× Digital News Videos Kenya @ 50 Health & Science Lifestyle Opinion Education Columnists Ureport Arts & Culture Moi Cabinets Fact Check The Standard Insider Podcasts E-Paper Lifestyle & Entertainment Nairobian Entertainment Eve Woman Travelog TV Stations KTN Home KTN News BTV KTN Farmers TV Radio Stations Radio Maisha Spice FM Vybez Radio Enterprise VAS E-Learning Digger Classified Games Crosswords Sudoku The Standard Group Corporate Contact Us Rate Card Vacancies DCX O.M Portal Corporate Email RMS
Login ×

Get your child immunised

By Angella Wali | April 27th 2016 at 00:00:00 GMT +0300

Malnutrition and disease is usually a vicious cycle. Children suffering from diarrhoea, pneumonia and tuberculosis are at risk of malnutrition due to loss of nutrients and poor dietary intake.

At the same time, malnourished children are at a higher risk of infections due to compromised immunity.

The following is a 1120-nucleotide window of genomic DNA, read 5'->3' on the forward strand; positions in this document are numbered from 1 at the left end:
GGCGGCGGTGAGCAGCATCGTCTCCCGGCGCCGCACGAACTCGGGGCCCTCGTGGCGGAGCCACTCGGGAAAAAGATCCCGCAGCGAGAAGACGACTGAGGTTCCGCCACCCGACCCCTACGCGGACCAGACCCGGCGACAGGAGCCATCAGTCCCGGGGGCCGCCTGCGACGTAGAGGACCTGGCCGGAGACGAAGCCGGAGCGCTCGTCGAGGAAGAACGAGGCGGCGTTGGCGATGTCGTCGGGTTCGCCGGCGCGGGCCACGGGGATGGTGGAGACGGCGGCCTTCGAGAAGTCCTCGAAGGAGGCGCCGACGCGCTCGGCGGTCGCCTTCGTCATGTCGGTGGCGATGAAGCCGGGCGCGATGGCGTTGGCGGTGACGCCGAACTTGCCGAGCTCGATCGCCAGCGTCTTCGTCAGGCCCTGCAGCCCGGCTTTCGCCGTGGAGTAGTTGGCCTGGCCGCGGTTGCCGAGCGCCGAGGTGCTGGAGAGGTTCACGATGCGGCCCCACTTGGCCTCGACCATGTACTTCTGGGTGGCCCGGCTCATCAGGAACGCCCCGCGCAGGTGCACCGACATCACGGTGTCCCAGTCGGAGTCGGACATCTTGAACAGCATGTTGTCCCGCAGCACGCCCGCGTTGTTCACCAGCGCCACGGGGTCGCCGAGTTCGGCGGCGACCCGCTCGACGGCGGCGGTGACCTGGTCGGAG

Malnutrition is the leading cause of death among children under five years. A malnourished child has a higher likelihood of dying from diarrhoea and pneumonia than one who is not malnourished.

According to the World Health Organisation, under-nutrition is also a consequence of repeated bouts of illness, which can ultimately be fatal. Luckily, there are vaccines against these diseases for children under five years in all health facilities in the country. The current child immunisation schedule includes vaccines like BCG, Oral Polio Vaccine, Pneumococcal Vaccine (PCV), Measles Vaccines and others to prevent infections like tuberculosis, poliomyelitis, pneumonia, diphtheria, hepatitis A and B and measles. There is also the tetanus vaccine for women of reproductive age to prevent neonatal tetanus.

In addition, micronutrient deficiencies like Vitamin A, Zinc and iron deficiency also highly contribute to the malnutrition burden. To enhance child survival and growth, the Ministry of Health has integrated these services in such a way that if you take your child for immunisation, they will also receive micronutrient supplementation.

Read More


malnutrition tuberculosis immunisation
Share this story

More stories

Take a Break